The murder of an American rap star

The murder of 28-year-old American hip-hop star Takeoff during a game of off-the-books dice outside a posh bowling alley in downtown Houston was surreal even by American standards. As one-third of the rap trio that defined the Migos era, the Kirshnik-born man Khari Bell had attended the Met Gala, headlined an NBA All-Star game halftime show and made appearing his cartoon avatar in an Apple advertisement. None of this immunized him from a stupid and senseless death. Takeoff’s rushed argument, shooting and bleeding corpse were all indecently and inevitably documented in an iPhone video that hit social media within hours.

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American music history is marked by unnecessary untimely deaths, endings often ill-suited to the immensity of what was stifled. Jaco Pastorius, perhaps the greatest electric bassist of all time, picked a drunken fight with a bouncer at a suburban Florida nightclub, who then beat him to death; Hank Williams, the Hillbilly Shakespeare, ended up getting drunk in the back of a limo in the middle of nowhere. Jimi Hendrix choked on his own vomit. These deaths were humiliating, pathetic even, but they are also far from meaningless. Pastorius, Williams and Hendrix are some of our ultimate cases of talent dying out in a quest for something Americans often seem to value even more than talent: authenticity.

Takeoff, a hugely influential stylistic innovator and the most famous rapper to be murdered in years, died in an eerily perfect tableau of glitz and danger in a half-fantasy version of downtown America, as if he was subsumed into a scene of his own music. Thirty years from now, when future generations listen to “Stir Fry” or “Hannah Montana,” Takeoff’s tragedy will surely factor into the experience, just as “I Saw the Light” derives some of its awesome power from the failure of Hank Williams. to save himself.

At first glance, authenticity would seem to be a paradoxical value for Americans. It’s not just that America is a land of reinvention, a continent-sized reset button for every type of human being imaginable. America is also a place where nothing can seem authentic. In Las Vegas, you can play inside three different simulacra of Italy; Disneyland visitors begin with Main Street USA, a mock version of an imaginary small-town American past. There is almost nothing in America that is over 400 years old. We invented this whole country as we went along.

Yet it is America’s artificiality that makes our culture so strangely fixated on reality. Who is a “real New Yorker”? Is Garth Brooks a “real country”? Which rappers lie in their lyrics, and which don’t write their own lyrics at all?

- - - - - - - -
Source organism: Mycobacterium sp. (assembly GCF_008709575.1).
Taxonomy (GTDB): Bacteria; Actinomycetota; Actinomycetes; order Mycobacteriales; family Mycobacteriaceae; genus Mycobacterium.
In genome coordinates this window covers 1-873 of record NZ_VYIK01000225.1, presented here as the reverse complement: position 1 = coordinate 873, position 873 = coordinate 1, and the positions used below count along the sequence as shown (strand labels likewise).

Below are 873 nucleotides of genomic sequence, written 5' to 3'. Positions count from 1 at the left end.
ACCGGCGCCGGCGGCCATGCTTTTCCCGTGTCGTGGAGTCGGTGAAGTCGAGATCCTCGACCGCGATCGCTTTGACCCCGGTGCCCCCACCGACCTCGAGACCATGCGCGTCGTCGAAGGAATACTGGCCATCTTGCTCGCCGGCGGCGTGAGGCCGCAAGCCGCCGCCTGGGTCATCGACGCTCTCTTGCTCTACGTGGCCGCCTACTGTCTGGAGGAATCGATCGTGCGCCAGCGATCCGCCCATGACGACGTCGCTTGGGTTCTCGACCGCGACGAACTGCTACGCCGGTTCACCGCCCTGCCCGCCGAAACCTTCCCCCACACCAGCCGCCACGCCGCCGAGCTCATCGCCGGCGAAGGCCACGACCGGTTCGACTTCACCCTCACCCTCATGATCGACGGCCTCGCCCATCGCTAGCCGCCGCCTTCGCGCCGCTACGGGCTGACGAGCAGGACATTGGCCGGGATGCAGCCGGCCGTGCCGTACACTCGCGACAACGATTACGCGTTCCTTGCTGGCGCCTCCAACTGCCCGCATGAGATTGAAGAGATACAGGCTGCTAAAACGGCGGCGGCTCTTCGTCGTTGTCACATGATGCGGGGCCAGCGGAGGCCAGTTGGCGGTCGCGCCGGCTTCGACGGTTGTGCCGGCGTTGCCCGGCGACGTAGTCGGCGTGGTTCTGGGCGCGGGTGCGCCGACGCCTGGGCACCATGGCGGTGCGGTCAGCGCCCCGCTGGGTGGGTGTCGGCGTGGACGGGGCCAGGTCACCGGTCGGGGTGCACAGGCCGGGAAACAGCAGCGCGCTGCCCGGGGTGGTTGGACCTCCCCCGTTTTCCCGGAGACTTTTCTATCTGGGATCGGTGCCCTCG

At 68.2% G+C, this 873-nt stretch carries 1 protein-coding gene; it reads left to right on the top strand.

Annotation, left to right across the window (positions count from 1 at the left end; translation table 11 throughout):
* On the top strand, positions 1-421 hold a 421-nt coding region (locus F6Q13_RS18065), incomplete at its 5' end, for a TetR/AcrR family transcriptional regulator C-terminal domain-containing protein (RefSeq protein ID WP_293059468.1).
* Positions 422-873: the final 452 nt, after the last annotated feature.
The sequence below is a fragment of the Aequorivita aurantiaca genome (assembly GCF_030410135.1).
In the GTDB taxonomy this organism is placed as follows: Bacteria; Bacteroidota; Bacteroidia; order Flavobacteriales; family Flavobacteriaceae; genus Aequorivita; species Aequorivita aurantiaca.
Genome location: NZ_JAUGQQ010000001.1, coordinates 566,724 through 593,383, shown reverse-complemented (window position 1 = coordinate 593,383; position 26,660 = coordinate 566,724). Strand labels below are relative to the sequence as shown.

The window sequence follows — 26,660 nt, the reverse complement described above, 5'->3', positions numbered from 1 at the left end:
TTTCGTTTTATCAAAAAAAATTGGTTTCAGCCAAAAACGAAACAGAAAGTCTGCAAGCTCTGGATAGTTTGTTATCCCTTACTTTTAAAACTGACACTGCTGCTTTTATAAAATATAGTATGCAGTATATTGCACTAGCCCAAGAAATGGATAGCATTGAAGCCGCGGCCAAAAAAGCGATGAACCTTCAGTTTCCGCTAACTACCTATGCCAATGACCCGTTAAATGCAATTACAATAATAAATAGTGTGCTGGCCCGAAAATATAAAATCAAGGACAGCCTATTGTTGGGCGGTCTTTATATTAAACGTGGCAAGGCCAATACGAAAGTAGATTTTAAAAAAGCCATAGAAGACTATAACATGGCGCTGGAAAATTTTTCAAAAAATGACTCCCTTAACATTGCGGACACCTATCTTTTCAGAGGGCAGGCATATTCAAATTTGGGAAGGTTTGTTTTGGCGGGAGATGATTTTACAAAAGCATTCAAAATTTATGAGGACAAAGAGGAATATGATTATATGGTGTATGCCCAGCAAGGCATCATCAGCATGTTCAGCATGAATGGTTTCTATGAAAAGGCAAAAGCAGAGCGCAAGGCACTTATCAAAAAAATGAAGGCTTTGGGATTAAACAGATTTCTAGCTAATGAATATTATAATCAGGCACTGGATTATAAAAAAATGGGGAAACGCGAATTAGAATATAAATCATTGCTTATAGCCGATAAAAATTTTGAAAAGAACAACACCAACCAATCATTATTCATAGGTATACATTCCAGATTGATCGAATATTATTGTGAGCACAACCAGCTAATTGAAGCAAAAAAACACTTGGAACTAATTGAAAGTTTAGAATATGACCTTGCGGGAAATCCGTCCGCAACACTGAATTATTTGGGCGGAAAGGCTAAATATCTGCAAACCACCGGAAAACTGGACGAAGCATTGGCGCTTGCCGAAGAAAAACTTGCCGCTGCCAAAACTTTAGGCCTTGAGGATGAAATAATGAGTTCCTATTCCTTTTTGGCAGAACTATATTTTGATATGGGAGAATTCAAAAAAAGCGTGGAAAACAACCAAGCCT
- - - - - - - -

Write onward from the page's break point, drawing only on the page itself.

The direct ancestors of these questions have devoured Americans for centuries. A crucial premise of Moby Dick is that Ishmael is not a real whaler. Melville’s narrator is a rootless dilettante inhabiting a world populated by real things. Are we more Americans like Ishmael, wandering the streets of a port city, marveling at the world beyond the mainland – or are we more Captain Ahab, serious people connected to places and concrete ways of life (Nantucket in the days of whaling, in the case of Ahab) possessed of a sense of purpose that is pathological and impeccably pure? Do Americans even have a real self, or are we all liars?

The answer is that we are both Ishmael and Ahab, and the two poles cannot exist without the other. There is an authentic essence of American life, even if it is often defined subculture by subculture: there are really real New Yorkers, real Southerners, real gangsters, real country musicians, real McCoys, real crackpots and real Nantucket whalers, back in the day. once upon a time. The most potent line of attack against Mehmet Oz, the famous Republican candidate for the US Senate, has been that he is not actually from Pennsylvania. In contrast, fakeness is often a byproduct of American mass culture, which draws its energy from the bastardy of regional trends, styles, and even entire identities.

Again, Takeoff is a good example. As with Hank Williams, one of Takeoff’s main creative contributions was to open the doors to something that had once been parochial. The Migos are more responsible than anyone else for popularizing the Atlanta “trap” style of hip-hop, which almost all of American popular music has adopted in one way or another, country included. . When they first broke out in the mid-2010s, Migos’ music sounded wildly adventurous in its lyrical cadences, with the three rappers making dizzying transitions between melody and rapid vocal fire, emphasizing their verses with rhythmic exclamations and ad libs. Migos selected sparse, hazy beats; their songs were raunchy but had a humor that warranted the biggest proceeds, and their constant lyrical references to the drug trade were always dynamic enough to reach commercial speed. The people of Atlanta were already used to this style, but not the rest of the country. The trap sound that Migos helped create depreciated as it found its way into larger and larger pop contexts.

But trap would never have gone national, and then global, if Takeoff hadn’t been an authentic version of what it was, a product of lower-middle-class Black North Atlanta. For better or for worse, he was “the real country” until the very end.

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The opinions expressed by the authors in this section are their own and do not reflect the views of Al Arabiya English.

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